MoC: Yes! I’ve read the Jack Kirby originals, like where she’s constantly bridal carrying him. That’s just one of my favorite things about their relationship. Diving into the book, we open up with Barda and Orion battling and in a startling reveal, it seems that Barda has feelings for Orion? Can you talk about that choice? Also, what do you want to get across to readers in regards to Orion? He’s often viewed as an angry, one-dimensional character and you’ve written him to be very intuitive. 

Ukazu: I had no idea that this would be an Orion interview. I secretly not-so-secretly love Orion. When writing that first scene, I mean, the bigger picture of it all is: Jack Kirby’s Fourth World is built on that swap between Orion and Scott Free; they are sons who are switched at birth. It sets up this huge galactic drama. It’s this fun irony of: we all know Barda is going to marry Scott. But when we see her on these opening pages, she’s like, “Oh, all I want to do is fall in love and the only person in the world who understands me is Orion?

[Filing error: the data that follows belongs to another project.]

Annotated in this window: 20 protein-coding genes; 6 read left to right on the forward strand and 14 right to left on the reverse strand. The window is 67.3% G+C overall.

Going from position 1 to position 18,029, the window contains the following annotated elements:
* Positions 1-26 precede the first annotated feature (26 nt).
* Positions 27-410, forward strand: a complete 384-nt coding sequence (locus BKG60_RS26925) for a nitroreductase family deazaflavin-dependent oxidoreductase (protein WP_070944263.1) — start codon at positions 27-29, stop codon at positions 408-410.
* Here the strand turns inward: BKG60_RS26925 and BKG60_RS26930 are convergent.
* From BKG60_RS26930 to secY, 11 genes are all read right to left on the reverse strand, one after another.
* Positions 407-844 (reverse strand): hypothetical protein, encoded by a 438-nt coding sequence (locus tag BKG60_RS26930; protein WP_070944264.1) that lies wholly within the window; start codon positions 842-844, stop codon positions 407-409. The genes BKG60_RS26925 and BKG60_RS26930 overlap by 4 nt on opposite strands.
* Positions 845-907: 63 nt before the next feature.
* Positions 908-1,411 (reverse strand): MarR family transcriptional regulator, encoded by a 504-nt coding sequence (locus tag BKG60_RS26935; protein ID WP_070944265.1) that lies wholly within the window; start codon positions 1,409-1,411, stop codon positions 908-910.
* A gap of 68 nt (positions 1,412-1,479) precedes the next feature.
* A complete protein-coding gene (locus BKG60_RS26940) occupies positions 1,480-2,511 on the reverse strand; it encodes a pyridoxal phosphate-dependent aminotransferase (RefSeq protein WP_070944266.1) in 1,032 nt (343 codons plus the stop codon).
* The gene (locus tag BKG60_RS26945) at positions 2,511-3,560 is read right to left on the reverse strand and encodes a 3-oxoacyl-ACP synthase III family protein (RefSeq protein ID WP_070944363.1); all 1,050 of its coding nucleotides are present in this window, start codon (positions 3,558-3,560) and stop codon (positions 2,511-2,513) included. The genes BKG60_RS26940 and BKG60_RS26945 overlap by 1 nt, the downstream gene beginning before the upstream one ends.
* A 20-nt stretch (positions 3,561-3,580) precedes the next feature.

I wanted it for readers who had no idea who these characters are, maybe like young readers, to be like, “Oh, okay, I guess she likes this guy.” But for readers who are familiar with those comics that were published in 1971. I want them to go, “Hold up. Excuse me.” In writing Orion, I do want to just make sure that he is a character, who was actually at his heart extremely noble, he’s fierce. But he is not a bad guy and I’ve gotten up in arms about that. 

[She mentions wanting to do her own take on Orion’s story eventually.]

MoC: Lashina’s design, I love it,  I love that she has a braid. I love all the Furies’ designs, based on Kirby’s original designs but obviously with your takes on them. How’d you come up with their looks?

Ukazu: Thank you! Basically, I wear box braids a lot. Literally, I was like let me make Lashina have one big box braid. My only sadness is that she didn’t get to strangle anybody, which she would! Yeah, no, I think I was drawing a little bit from the person who did the covers [Nick Derington for Mister Miracle 2017]. Oh, I’m so bad. I’m blanking on that person’s name, but he’s amazing. One of those covers was the Female Furies. The way he drew Lashina, I was like, BOOM okay, that’s my inspiration. 

Stompa was also probably the biggest redesign. I wanted to make her have a bomb detonator outfit, because she does have these huge, impactful forms of combat. I wanted to show her face more, because we usually see her with those huge sunglasses, but I wanted to give her just a little bit more character. I could go down the list. We could really get into the weeds, but I feel like those are the two biggest redesigns.

MoC: I loved the…was it scarification? Or was it like vitiligo on Stompa’s face?